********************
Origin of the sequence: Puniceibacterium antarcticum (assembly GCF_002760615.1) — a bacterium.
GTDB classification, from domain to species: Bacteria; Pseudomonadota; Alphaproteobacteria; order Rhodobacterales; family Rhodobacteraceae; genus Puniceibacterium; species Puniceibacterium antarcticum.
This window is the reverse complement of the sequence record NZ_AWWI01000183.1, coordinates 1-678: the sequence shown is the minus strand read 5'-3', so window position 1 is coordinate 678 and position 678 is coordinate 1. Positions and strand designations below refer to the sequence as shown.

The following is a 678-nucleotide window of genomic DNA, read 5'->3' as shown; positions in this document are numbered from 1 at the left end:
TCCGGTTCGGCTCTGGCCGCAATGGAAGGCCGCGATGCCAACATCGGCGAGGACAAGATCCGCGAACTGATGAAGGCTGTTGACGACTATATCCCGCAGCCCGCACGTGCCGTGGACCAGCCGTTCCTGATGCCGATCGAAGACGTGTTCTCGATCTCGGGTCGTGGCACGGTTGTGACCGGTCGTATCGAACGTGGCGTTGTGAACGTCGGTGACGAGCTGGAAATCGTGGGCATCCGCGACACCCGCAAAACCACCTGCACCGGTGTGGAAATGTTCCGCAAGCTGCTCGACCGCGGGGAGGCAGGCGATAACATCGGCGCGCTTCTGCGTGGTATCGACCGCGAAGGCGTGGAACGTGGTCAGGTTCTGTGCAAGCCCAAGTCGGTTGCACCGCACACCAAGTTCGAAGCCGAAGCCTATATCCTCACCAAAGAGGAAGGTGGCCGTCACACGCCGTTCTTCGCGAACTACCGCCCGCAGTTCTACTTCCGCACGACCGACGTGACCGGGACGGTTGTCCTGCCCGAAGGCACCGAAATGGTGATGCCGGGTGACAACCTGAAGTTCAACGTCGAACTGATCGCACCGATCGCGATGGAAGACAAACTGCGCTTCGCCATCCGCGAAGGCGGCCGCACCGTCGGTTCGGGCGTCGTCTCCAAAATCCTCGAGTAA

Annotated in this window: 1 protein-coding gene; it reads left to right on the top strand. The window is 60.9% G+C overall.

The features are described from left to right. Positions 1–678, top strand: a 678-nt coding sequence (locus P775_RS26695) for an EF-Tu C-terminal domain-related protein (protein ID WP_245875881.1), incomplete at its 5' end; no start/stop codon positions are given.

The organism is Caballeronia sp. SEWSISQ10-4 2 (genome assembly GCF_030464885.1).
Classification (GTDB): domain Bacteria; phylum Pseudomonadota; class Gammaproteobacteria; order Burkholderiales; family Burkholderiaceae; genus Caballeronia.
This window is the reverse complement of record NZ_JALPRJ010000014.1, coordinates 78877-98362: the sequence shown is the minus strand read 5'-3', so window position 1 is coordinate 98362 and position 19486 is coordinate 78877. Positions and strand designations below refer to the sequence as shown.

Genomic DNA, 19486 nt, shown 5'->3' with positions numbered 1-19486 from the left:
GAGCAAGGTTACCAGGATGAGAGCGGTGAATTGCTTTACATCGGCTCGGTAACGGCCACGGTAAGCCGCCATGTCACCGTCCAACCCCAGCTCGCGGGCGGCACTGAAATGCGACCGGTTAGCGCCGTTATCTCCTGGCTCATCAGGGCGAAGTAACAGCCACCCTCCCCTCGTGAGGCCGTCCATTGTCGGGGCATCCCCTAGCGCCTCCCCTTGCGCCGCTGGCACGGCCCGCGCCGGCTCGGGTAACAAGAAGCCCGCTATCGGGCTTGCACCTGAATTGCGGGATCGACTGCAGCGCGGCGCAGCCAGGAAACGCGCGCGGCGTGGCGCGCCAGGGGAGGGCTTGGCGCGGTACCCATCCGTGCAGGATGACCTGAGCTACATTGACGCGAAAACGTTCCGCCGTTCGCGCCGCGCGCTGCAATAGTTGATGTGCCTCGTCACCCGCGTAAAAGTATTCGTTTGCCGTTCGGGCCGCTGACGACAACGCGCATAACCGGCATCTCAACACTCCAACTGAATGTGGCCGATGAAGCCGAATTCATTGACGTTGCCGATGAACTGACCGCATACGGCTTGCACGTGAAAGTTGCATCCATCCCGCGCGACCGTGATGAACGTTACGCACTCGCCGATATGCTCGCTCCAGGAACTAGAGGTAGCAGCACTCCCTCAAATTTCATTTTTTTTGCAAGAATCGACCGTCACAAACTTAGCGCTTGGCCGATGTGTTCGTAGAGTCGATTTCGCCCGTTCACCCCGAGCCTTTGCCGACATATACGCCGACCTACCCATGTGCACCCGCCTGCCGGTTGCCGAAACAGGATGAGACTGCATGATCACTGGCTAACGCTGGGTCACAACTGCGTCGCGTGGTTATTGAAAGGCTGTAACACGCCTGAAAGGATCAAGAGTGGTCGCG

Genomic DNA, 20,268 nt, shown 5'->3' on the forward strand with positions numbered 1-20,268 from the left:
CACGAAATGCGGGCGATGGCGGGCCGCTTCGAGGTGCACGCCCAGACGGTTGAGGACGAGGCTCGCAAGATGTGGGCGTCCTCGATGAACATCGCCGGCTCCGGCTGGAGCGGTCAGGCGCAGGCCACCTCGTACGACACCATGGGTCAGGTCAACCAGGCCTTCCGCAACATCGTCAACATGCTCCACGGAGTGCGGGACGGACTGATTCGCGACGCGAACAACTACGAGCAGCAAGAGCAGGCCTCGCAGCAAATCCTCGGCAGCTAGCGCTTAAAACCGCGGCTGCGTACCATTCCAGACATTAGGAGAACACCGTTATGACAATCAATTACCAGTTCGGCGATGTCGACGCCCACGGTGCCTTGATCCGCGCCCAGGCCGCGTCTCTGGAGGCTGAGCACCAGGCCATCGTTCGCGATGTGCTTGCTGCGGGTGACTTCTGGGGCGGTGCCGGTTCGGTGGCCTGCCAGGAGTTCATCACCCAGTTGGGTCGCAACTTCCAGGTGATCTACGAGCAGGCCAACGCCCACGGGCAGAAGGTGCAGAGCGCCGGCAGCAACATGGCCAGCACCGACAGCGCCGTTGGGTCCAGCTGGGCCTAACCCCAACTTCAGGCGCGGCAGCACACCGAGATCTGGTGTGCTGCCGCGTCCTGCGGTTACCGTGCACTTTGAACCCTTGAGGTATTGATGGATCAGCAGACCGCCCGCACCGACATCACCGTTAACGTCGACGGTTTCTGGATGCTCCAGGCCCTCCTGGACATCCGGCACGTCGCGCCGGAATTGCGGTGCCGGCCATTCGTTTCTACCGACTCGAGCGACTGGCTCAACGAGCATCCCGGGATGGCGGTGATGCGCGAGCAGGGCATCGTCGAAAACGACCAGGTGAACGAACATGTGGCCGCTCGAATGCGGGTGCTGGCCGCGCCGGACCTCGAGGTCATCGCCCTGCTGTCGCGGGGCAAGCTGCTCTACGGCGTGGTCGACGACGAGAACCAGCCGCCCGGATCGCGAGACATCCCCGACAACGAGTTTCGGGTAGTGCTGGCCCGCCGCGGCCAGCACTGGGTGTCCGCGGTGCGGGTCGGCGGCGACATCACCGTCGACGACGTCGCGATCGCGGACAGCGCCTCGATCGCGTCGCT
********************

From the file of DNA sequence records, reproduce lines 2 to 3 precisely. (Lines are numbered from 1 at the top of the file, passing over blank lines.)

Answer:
GTDB classification, from domain to species: Bacteria; Pseudomonadota; Alphaproteobacteria; order Rhodobacterales; family Rhodobacteraceae; genus Puniceibacterium; species Puniceibacterium antarcticum.
This window is the reverse complement of the sequence record NZ_AWWI01000183.1, coordinates 1-678: the sequence shown is the minus strand read 5'-3', so window position 1 is coordinate 678 and position 678 is coordinate 1. Positions and strand designations below refer to the sequence as shown.